When you awaken:

Most importantly, for all dreamers: as you awaken, look for and stay with any emotion you just had or are still experiencing. You can do this many times during the night, or just before you get out of bed. Even if you don’t remember any dreams or feel any emotions, stay with your experience and pay attention to your thoughts, body, breath, and environment.

If you do remember a dream, do not focus on the ‘story,’ but pay attention to the feelings you had or still have. If it happens naturally, let out any tears or grunts. However, do not amplify the feeling, especially by thinking of the details of the dream, such as what you or another person did or said. Determine or distinguish the feeling. Do you feel hurt, frustrated, sad, or peaceful?

What do you notice or feel in your body? Do you sense anything particular in any part of your body, such as tenderness in your heart area or tension in your head? Notice your arms and legs, and then move or stretch them. Slow down, lengthen, or quicken your breath.

Did moving your body or changing your breath change your experience? If convenient, record what happened right away. Post your experience on this thread as soon as possible.

I intend to respond to each post without analyzing or judging you, but by merely sharing my observations. I will do so throughout the conference, so you can participate any time, as often as you like. I suggest that you start NOW.

APPENDIX A: Waking State Experience with Hurt Feelings

While creating this workshop, I got a phone call from a close, long-term friend. She told me that she could no longer associate with me because she feels that I act rudely by not politely eating whatever I get served. She also said that she could not handle the way I talk about my eating habits. (I gave up eating meat a year ago, and I eat more vegetables.)

As I heard her ending our relationship, I immediately felt extremely sad and began to cry. She sounded harsh and uncaring. My throat tightened up. While sobbing, I told her that I heard her, and felt glad that she was finally telling me how she felt. Between gulps of air, I said it made sense not to give unsolicited information about my eating habits. I also said that I cared about her and respected her. However, I did not hold back my hurt feelings. I told her that I did not blame her for my feelings. I explained that I have been practicing to feel my emotions deeply.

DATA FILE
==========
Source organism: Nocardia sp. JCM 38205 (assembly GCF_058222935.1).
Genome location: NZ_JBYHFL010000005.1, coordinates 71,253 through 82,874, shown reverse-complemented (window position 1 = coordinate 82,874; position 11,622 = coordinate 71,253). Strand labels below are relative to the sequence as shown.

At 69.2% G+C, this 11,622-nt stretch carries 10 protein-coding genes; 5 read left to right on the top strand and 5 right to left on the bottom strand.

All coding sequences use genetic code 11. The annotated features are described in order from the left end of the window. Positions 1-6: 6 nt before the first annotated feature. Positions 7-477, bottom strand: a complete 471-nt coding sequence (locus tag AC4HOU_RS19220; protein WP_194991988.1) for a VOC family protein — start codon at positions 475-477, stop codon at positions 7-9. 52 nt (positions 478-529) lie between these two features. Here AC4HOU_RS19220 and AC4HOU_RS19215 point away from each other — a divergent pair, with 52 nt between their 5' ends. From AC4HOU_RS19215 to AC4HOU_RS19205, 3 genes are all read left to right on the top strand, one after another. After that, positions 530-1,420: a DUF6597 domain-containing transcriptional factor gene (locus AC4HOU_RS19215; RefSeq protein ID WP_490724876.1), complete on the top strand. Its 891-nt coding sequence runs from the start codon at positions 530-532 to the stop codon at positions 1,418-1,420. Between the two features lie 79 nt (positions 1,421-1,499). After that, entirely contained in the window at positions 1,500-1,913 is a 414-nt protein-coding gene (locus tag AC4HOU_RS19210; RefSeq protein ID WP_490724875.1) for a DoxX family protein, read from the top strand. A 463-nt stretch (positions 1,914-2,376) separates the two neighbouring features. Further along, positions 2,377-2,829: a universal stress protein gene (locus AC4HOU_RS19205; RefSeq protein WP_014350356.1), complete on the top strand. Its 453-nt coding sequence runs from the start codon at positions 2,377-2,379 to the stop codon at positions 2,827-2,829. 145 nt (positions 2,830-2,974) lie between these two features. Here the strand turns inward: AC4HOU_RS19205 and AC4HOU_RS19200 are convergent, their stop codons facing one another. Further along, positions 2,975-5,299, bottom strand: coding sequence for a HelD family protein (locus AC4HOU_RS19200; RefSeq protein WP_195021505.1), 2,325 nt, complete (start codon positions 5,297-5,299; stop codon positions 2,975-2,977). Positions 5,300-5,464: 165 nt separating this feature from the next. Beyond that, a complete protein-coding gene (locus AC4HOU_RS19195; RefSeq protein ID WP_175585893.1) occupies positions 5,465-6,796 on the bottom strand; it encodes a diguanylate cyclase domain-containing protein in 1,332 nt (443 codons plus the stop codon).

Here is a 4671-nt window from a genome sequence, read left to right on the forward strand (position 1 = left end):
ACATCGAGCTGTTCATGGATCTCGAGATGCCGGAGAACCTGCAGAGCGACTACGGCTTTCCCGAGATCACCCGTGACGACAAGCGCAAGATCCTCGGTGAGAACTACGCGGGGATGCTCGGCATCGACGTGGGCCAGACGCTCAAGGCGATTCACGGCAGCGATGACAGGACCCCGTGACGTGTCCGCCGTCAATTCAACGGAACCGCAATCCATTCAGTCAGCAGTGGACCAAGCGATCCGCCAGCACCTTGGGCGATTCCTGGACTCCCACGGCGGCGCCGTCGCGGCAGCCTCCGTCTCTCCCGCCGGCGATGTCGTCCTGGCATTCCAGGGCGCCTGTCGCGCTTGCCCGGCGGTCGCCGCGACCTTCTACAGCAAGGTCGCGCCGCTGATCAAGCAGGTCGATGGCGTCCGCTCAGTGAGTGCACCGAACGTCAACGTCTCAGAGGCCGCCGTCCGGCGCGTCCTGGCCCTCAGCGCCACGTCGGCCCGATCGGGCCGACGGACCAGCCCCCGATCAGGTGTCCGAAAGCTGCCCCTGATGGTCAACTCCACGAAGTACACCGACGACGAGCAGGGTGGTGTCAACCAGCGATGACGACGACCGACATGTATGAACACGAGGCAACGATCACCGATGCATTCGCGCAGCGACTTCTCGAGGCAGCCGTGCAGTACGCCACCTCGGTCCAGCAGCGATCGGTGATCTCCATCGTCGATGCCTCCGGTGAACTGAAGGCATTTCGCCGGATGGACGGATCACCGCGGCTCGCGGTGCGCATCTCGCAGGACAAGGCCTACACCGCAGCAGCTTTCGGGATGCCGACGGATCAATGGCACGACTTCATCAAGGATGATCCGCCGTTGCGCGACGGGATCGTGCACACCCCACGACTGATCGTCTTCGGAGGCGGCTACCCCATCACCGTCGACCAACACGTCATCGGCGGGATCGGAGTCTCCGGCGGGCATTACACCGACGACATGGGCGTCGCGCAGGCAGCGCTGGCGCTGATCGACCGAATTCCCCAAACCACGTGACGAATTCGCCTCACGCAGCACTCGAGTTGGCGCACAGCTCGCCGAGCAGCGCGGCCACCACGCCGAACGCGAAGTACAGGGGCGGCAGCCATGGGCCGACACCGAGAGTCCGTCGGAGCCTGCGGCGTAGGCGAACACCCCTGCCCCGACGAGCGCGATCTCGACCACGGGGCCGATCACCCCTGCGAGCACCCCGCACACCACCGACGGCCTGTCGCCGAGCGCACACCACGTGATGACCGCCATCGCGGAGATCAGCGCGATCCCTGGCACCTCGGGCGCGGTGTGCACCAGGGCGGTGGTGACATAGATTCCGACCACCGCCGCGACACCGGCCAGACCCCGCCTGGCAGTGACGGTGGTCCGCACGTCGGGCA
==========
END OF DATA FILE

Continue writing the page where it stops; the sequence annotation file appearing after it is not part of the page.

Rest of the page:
I did not feel guilty or ‘childish,’ and I aimed at not defending myself. I saw it as important for her to experience her own feelings. I did, however, ask her if she wanted to hear a few words about my point of view, a misinterpretation, concerning a situation that she had described.

I noticed that I was sitting in a crouched position, so I moved to another room and stretched out. I took some slow, deep breaths, and noticed a slight tremor throughout my body. I moved my legs back and forth.

After the call, I let myself continue to cry, and felt that I had fallen into an abyss. I remembered that I felt a similar way when my parents had to leave me overnight in a hospital at the age of eighteen months. The sobbing and choking-up felt familiar. I imagined that my friend’s feelings also related to her own past experiences.

I looked around, and saw that I was lying among boxes of junk that I had not yet cleaned up. After a while, I felt a sense of relief, openness, and energy.

APPENDIX B: Dream State Experience with Joyful Feelings

While creating this workshop, I had the following dream:
I am interacting with my son and notice that his height exactly matches mine. Because he has surpassed my height by about six inches in my ‘waking’ state, I realize I am dreaming. I ask him if he can lower his height and become about two or three years old.He does this, and we begin to laugh and play as we often did some twelve or thirteen years ago. I feel full of joy and excitement. We dance around the room, which appears large and empty, swinging our arms and legs all around. My breath feels full and open. I have tons of energy.



[1] “Levels of Consciousness and Lucidity while Dreaming or Awake.” Presentation for the 2009 International Association for the Study of Dreams (IASD) PsiberDreaming Conference (PDC2009). http://wedreamnow.info/?p=124

[2] Almaas, A.H. (2008). The Unfolding Now: Realizing Your True Nature through the Practice of Presence. Boston, MA: Shambhala. http://ahalmaas.com/Books/unfolding_now.html